Railway reopenings seem to have been in the ascendency of late, as continuous year-on-year growth in passenger numbers increases the pressure on an already congested rail network.
The need for extra capacity has therefore long been a priority for both Network Rail and train operators, as they search for diversionary routes, increased network resilience, and ways to reach new markets as our towns and cities continue to expand.
The end result is sometimes a strong economic case for a new railway, such as London’s Crossrail. But more often it merely requires a reversal in the fortunes of routes deemed uneconomical in the 1960s, and subsequently lost to the notorious Beeching cuts set in motion more than five decades ago.
The statistics speak for themselves. In 2015 the Borders line became one of the dozen-or-so new passenger lines to open since 2000, while the Campaign for Better Transport lists more than 200 currently active proposals for introducing passenger services on either closed lines or those that have become freight only.
But despite the growing need for reopened connections, the lack of regional (and often overstated local) benefits render many of these proposals unfeasible. The situation is made worse by the mounting cost of replacing or putting back infrastructure lost in the intervening decades, as well as the need to find complex engineering solutions to circumvent new developments that now encroach on original alignments.
The inherent difficulty in accurately predicting future demand or achieving certainty in cost has also created a climate of caution within Network Rail, and within the local authorities whose promotion of such schemes is vital if they are to secure funding, as you are about to read.
Despite these barriers, most campaigners will almost always tell you that their cause is a ‘no-brainer’. The schemes that will actually constitute ‘no-brainers’ are supposed to be established by Network Rail’s eight-stage GRIP process (Governance for Railway Investment Projects, see panel page 88), whereby NR can perform a SWOT analysis by assessing feasibility, funding and engineering options prior to committing to executing a final project brief.
For a good grounding in what GRIP entails, RAIL 816 reported on how the long and well-organised campaign to reopen the 11-miles of closed railway between Skipton and Colne has been trying to fulfil NR’s GRIP criteria, as it moves closer to the delivery phase.
The latest campaign to be described as a ‘no-brainer’ is the case to reinstate the short eight-mile route between Stratford-upon-Avon and Honeybourne, which becomes glaringly obvious when considered in not just a local, but also a regional or even national context.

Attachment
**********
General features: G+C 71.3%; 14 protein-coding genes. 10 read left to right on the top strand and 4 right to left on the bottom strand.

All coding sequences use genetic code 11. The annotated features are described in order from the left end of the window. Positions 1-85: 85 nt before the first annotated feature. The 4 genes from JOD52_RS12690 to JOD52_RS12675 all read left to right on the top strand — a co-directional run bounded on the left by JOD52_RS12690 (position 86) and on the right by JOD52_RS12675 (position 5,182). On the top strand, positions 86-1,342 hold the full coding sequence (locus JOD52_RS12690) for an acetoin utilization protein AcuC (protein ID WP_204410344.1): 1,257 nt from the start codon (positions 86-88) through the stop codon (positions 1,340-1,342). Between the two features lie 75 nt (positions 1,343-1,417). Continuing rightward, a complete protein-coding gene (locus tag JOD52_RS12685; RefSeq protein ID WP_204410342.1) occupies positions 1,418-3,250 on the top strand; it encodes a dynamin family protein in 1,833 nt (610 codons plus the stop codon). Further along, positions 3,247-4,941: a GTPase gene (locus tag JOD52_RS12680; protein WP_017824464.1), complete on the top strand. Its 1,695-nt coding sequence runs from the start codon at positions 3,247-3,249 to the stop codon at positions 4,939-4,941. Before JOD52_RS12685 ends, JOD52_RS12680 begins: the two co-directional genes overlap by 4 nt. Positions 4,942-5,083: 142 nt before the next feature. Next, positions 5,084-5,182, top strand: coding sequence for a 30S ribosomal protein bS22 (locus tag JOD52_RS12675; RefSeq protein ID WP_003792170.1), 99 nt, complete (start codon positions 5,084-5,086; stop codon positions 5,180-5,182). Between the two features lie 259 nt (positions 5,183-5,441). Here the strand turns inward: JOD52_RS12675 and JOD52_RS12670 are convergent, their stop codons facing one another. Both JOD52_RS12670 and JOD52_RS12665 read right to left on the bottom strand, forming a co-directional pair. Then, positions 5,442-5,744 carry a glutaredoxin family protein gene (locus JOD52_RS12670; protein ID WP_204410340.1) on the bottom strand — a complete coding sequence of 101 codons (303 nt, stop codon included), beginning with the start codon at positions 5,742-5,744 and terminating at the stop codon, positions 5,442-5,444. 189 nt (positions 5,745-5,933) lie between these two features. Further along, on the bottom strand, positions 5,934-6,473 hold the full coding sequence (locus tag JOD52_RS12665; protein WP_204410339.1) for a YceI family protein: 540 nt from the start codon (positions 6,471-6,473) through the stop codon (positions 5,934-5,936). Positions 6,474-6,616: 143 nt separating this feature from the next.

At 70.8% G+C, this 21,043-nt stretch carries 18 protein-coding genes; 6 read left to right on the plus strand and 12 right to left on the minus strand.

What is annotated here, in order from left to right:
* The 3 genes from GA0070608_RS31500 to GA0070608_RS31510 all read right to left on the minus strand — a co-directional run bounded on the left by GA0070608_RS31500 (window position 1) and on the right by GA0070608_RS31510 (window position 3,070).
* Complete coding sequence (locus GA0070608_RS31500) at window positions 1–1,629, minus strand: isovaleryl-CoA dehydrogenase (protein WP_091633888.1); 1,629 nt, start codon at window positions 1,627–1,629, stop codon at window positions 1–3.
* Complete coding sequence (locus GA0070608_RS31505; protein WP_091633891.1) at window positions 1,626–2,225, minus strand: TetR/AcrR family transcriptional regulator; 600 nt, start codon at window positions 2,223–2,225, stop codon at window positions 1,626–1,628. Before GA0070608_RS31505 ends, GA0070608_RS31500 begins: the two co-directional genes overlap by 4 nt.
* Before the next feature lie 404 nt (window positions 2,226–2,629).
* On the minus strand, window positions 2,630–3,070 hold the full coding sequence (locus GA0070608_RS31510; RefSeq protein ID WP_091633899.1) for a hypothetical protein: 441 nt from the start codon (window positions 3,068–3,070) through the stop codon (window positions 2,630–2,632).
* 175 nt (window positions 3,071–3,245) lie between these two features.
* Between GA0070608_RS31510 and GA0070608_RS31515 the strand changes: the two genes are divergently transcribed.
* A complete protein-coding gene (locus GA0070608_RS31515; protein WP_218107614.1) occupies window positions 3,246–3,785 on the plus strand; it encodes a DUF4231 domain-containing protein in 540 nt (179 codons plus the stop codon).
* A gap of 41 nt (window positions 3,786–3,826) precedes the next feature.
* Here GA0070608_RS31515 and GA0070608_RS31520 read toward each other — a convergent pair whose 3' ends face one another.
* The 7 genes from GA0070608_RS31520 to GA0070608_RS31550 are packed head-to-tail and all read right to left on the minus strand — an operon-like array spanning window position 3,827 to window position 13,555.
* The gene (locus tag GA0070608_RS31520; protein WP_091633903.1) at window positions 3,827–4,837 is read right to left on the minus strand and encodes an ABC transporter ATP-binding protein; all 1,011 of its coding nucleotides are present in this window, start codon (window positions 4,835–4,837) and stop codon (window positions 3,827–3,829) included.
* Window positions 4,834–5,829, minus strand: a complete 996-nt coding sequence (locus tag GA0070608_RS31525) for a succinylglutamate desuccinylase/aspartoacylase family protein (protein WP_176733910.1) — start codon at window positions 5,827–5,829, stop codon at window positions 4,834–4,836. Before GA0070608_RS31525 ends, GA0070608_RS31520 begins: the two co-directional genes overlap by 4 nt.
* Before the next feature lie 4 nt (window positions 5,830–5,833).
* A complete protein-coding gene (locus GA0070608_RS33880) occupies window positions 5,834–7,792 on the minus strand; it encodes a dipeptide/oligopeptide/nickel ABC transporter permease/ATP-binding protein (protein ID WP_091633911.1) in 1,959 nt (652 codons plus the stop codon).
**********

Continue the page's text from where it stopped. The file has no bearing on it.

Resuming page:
In addition to the connectivity it will bring to the world-famous tourist destination of Stratford and other parts of south Warwickshire, a quick glance at the surrounding rail network will demonstrate its obvious potential as an additional and much sought-after direct route between London, Oxford and the UK’s (traditionally regarded) second city of Birmingham.
The value of this was never more apparent than in February 2015, when a 350,000-tonne landslip near Harbury closed the Chiltern Main Line between Banbury and Leamington Spa for six weeks (RAIL 768). It cut off the entire West Midlands from direct access to the Thames Valley, and left the West Coast Main Line as the only route into the capital before full services were able to resume.
Arguably the Stratford-Honeybourne route should never have been closed in the first place. Having survived the Beeching axe of the 1960s, it finally shut in August 1976 in the most unfortunate of circumstances, following the derailment of a heavy coal train at Winchcombe.
The sheer scale of the track damage, combined with the wider economic climate (Chancellor Denis Healey had just applied to the IMF for an emergency loan conditional on deep cuts to public spending), persuaded a cash-strapped British Rail that the expense of repairs could not be justified amid decreasing traffic. Only the southernmost 2.3-mile section of the route was retained, to serve the former Army base at Long Marston (which closed in 1997).
Twenty years later and the complex is still rail connected. It is now used to store surplus rolling stock, although much of the land has been released to housing development. A small industrial estate also hosts a cluster of railway technology companies (including Vivarail), complete with a dedicated test track.
Since the end of through services in 1976, Stratford-upon-Avon has suffered greatly from its lack of southward access to the east-west Cotswold Line via Honeybourne Junction, for services to major employment centres in Oxford and London, and direct rail links to Cheltenham, Worcester and the South West.
With more than a million passenger journeys recorded in 2015/16, Stratford’s main station is instead now the southern terminus of the Shakespeare and North Warwickshire lines, and operated by London Midland.